Friday, November 04, 2005


There's another new post in addition to this one today. Photos have also been added (finally) to several previous posts. Please scroll down to find them. The posts with new photos are this one and the other from today, "Routine?," as well as the previous posts "Back to Business," "The Traveler's Reward," "A Day Late and a Cycle Short," "Across the Miles," and all the way back to "Home in Huanan." Sorry for taking so long on this update. Staying out all night for so many nights takes it toll.

The last couple of nights haven't been our most successful ones. We spent night before last waiting at Gulumanhan for a photo that never materialized. Ron was tired and still fighting his cold, so I offered to stay up and fire the flashes and both cameras while he slept. "I wasn't going to ask you to do that," he latered admitted, "but I was really glad to agree when you offered!"

I've had some fabulous experiences waiting out in the night for steam trains, but that night wasn't one of them. I waited beside a grade crossing shanty on a side road with a steady trickle of traffic all through the night. The gatekeeper was sick, as I often heard his coughing coming from inside, so it was his wife who raised and lowered the gates. She lowered them one last time around 10:00 and went to bed, but the good night's sleep that I'm certain she and her husband so badly needed was not to be had. Once or twice an hour, a car or farm truck turned onto the road, pulled up to the gates, and laid on its horn. Out trudged the woman into the cold night, raised the gates for them to pass, then lowered them again and trudged back inside. Sitting there by our tripod-mounted cameras and flashes, I often confused drivers who thought it was me who would raise the gates for them. They waved, flashed their lights, sometimes even got out and approached me, until finally the woman noticed the ruckus and trudged out to open the gates once more. I hated myself for being there, helpless by language to ask her if it was okay for me to open the gates if I didn't see a train coming, to tell the drivers that they needed to ask her to open the gates. In the U.S. I'm certain she would have called the police to get rid of me, but here she simply bore me without a word like the rest of her burdens in the night. I hated the drivers, loathed the headlights in the far off woods approaching down the dusty dirt road, loathed them as they pulled up to the gates, confused, impatient, honking and looking then taking far too long to get going again once the gates were up.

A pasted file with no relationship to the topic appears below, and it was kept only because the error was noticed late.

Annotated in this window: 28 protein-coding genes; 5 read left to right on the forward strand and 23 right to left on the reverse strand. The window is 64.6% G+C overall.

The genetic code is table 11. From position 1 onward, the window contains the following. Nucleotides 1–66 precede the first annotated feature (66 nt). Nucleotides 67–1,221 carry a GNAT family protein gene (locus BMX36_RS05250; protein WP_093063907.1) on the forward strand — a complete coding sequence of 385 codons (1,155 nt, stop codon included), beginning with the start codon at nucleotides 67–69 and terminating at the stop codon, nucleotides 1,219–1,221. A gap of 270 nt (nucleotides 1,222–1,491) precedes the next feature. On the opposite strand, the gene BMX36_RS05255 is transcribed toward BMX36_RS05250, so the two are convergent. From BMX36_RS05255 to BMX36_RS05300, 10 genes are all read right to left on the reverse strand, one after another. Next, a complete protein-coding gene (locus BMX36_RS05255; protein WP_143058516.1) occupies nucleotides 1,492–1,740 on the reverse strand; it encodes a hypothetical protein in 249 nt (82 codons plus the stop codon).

When a diesel freight passed at 4:00am and I still wasn't able to get the shot, I finally woke Ron and retired to a brief nap before dawn. He fired the flashes an hour and a half later on the morning passenger train, still in darkness, but the steam cloud was much smaller than we needed to fill the wide-angle composition. I was glad to pack up and leave when the taxi arrived.

Driving back, the signal was green at Baomutu and the sun was rising into a hazy morning sky. Ron was half asleep but I convinced him to have the taxi driver turn around and take us back to a crossing a few kilometers back. The photo I got there is not the best one I've taken in China, though it's far from the worst, but it made me very happy on that morning after the miserable night. What made me happy were the bare trees against the cold, winter-like sunrise, the shape of the train and its steam exhaust visible in silhouette between the branches. The leaveless trees and the morning reminded me of November mornings in West Virginia and Ohio, and it was that fleeting connection with home that lifted my spirits and put a smile on my face as I thought of a warm, hearty late-fall breakfast at Grandma's kitchen table with my loved ones near by as we drove back to Daban and the closest thing to a pancake breakfast we could find in China.